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Challenging stereotypes to empower youth

A man in business attire smiling outdoors on a tree-lined path.
UniSQ School of Humanities and Communication Professor Andrew Hickey.

It’s an age-old saying – the good (community) versus the bad (teenager).

Researchers from the University of Southern Queensland (UniSQ) have challenged this simple binary by capturing accounts of the regional experience in a bid to help young people engage with their communities and lead fulfilling lives.

The Youth Community Futures initiative was developed amid the youth crime crisis to better understand who young people are, how they come to understand their world, and how society might enhance their experience.

Over the past two years, project lead Professor Andrew Hickey and his team have partnered with the Queensland Department of Science and Environment, numerous schools, and youth programs such as the Toowoomba Regional Council Youth Connect to run six projects as part of the initiative.

Awarded a Sustainable Communities Research Award at the Queensland Department of Environment and Science’s 2023 Youth Research Awards, the projects focused on the opportunities available to young people, their experiences living in the regions and their connection to society.

“By working in collaboration with many different cohorts of people aged between 13–25, we’ve been able to gain a deep understanding into their experiences in regional Queensland and how they consider their future,” Professor Hickey said.

“The significant public attention given to youth crime and anti-social behaviour is having a huge impact on their progression as they’re constantly battling the negative prevailing views of young people being dangerous and delinquent.

“Despite these challenges, our research revealed that young people maintain significant capacity for generating creative and resilient responses to these challenges – they just need to be afforded an appropriate platform to do so.”

While it’s a significant step in the right direction to put sociological youth research on the map, Professor Hickey said the key research findings indicate that more must be done to support our youth to achieve their aspirations.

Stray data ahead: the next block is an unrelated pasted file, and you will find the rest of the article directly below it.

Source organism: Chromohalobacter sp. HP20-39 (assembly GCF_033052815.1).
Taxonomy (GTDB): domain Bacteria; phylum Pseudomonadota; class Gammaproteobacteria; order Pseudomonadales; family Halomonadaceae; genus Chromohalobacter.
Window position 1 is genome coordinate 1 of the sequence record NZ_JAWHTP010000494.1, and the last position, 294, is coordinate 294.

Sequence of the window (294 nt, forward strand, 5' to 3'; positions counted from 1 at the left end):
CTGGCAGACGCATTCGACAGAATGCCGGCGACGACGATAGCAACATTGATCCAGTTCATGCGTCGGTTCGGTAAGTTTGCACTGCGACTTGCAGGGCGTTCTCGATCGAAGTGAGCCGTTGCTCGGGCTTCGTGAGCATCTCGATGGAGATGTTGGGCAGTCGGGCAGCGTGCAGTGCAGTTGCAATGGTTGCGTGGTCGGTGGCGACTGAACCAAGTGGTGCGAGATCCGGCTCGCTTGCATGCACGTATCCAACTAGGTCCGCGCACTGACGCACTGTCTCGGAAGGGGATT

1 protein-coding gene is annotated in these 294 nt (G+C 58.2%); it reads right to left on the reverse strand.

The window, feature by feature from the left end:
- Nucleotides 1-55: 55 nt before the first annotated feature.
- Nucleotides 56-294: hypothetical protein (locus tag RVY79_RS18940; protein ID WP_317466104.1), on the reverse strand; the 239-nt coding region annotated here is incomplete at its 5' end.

“For young people to engage as valued members of their regional communities, it’s vital that we generate more insightful and compassionate understandings of their experiences,” he said.

“We’ve identified their direct engagement in community decision-making, an increase in the provision of resources that enable visible pathways into education and employment, and greater opportunities for community cohesion as key avenues for exploration.

“At the end of the day, communities can’t successfully reframe the narratives that circulate around young people without hearing the narratives from the young people themselves.”

Research projects undertaken as part of the award-winning Youth Community Futures initiative include:

  • Young Peoples’ Futures, which examined the range of educational, employment and social opportunities available to young people across the region;
  • The Sentiment Log, which captured accounts of living in regional south-east Queensland, ethnographically documenting experiences of being a young person;
  • The Elder’s Network, which fostered a community of practice between young people, community and local Elders in sites across the Toowoomba region;
  • Leaving Home, which explored the insights into young people’s experiences of relocating for higher education;
  • Young People and the Social Imaginaries of Youth, which focused on adult perceptions of young people, and
  • Community-Focused Youth Service Provision, which looked at early intervention programming for ‘at-risk’ young people.